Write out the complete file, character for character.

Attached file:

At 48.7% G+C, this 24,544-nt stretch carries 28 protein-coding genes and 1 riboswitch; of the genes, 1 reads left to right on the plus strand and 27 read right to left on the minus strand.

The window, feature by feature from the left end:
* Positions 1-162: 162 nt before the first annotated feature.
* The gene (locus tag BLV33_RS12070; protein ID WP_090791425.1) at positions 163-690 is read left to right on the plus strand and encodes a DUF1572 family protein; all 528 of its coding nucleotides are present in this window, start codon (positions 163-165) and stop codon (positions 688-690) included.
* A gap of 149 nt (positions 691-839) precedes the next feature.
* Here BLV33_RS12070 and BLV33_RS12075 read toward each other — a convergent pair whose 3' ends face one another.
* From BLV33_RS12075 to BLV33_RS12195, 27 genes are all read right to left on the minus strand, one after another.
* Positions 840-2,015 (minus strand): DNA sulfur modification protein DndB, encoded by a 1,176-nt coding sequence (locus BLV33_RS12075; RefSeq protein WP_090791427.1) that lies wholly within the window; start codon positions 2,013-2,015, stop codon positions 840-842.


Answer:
At 48.7% G+C, this 24,544-nt stretch carries 28 protein-coding genes and 1 riboswitch; of the genes, 1 reads left to right on the plus strand and 27 read right to left on the minus strand.

The window, feature by feature from the left end:
* Positions 1-162: 162 nt before the first annotated feature.
* The gene (locus tag BLV33_RS12070; protein ID WP_090791425.1) at positions 163-690 is read left to right on the plus strand and encodes a DUF1572 family protein; all 528 of its coding nucleotides are present in this window, start codon (positions 163-165) and stop codon (positions 688-690) included.
* A gap of 149 nt (positions 691-839) precedes the next feature.
* Here BLV33_RS12070 and BLV33_RS12075 read toward each other — a convergent pair whose 3' ends face one another.
* From BLV33_RS12075 to BLV33_RS12195, 27 genes are all read right to left on the minus strand, one after another.
* Positions 840-2,015 (minus strand): DNA sulfur modification protein DndB, encoded by a 1,176-nt coding sequence (locus BLV33_RS12075; RefSeq protein WP_090791427.1) that lies wholly within the window; start codon positions 2,013-2,015, stop codon positions 840-842.